Venezuelan dictator Nicolás Maduro pledged to not let a “single invader” into the country on Monday as U.S. humanitarian aid remains stuck in Colombia on the border.
Addressing military personnel at a “Civic-Military Patriotic March” commemorating the 27th anniversary of Hugo Chávez’s failed 1992 coup d’état in the state of Aragua, Maduro pushed back on recent comments by President Donald Trump that the U.S. had not ruled out a military option in its efforts to remove Maduro from power.
“Nobody is going to enter Venezuela, not even a single invading soldier. We do not fear the threats of the American empire,” he said. “We tell Donald Trump as a people of peace that we do not fear him at all. Trump’s statement is criminal and threatening, very regrettable that the Venezuelan right applauds him with a gringo flag. ”
“It is a violation of the U.N. Charter and even of the Organization of American States (OAS),” he continued. “Venezuela calls on the decent and independent governments of the world to reject the threats made by Trump against the sovereignty of the country.”
I call on the world's dignified and independent governments to reject the virulent threats made by Donald Trump against Venezuela, an action that violates the United Nations Charter and international rights. pic.twitter.com/5KLzg28ibM
— Nicolás Maduro (@maduro_en) February 4, 2019
Maduro did not address the fact that he is no longer Venezuela’s head of state following the invocation of Articles 333 and 350 of the Venezuelan constitution to oust him and replace him with interim President Juan Guaidó. Dozens of democratic countries around the world, led by the United States, recognized Guaidó as Venezuela’s legitimate president following his inauguration last month.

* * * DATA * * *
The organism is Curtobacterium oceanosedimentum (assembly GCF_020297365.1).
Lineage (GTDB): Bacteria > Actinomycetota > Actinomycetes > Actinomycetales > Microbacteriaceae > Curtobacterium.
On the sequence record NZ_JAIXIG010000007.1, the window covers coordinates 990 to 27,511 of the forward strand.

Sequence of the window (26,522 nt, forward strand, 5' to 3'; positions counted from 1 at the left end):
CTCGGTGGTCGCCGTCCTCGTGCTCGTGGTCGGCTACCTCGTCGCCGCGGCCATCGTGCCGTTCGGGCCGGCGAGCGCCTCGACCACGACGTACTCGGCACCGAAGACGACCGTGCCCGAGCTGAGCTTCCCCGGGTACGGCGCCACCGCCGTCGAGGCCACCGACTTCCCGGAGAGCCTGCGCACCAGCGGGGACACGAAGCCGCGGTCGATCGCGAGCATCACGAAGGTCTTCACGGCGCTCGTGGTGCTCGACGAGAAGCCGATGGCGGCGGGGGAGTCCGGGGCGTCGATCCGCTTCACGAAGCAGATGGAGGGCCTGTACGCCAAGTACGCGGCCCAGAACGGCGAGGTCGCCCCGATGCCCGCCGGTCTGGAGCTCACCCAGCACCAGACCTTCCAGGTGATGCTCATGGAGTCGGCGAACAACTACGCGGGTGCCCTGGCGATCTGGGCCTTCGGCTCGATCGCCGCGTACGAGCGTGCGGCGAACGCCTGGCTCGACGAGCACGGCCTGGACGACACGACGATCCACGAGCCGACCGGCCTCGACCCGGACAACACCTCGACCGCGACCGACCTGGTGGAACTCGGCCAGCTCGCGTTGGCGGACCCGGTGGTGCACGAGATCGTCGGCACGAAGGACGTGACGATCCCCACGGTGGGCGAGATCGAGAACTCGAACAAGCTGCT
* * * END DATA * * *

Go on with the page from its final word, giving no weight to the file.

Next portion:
“I will continue to govern the people of Venezuela to realize the development of the country in the next 6 years,” he declared. “We are in patriotic march defeating a failed coup of the oligarchies, a patriotic civic-military parade, raising the flags of the independence of Venezuela.”
This weekend, the United States sent humanitarian aid envoys intended to help the millions of people suffering under the Maduro regime, although aid workers remain unable to access people inside the country as the Venezuelan military continues to block their entry. Instead, those in need of assistance are required to cross the border to checkpoints in Colombian and Brazilian border towns to access the necessary aid.
Over recent years, Maduro has made repeated grandiose threats against Trump and the United States. In December, he warned that Americans troops would “not make it out alive” should they illegally enter the country.
“You must be ready to go to the heart of the enemy who dares touch Venezuelan soil – to go to the heart of the enemy and to tear out his heart in his own territory,” he told soldiers at another military parade in Caracas.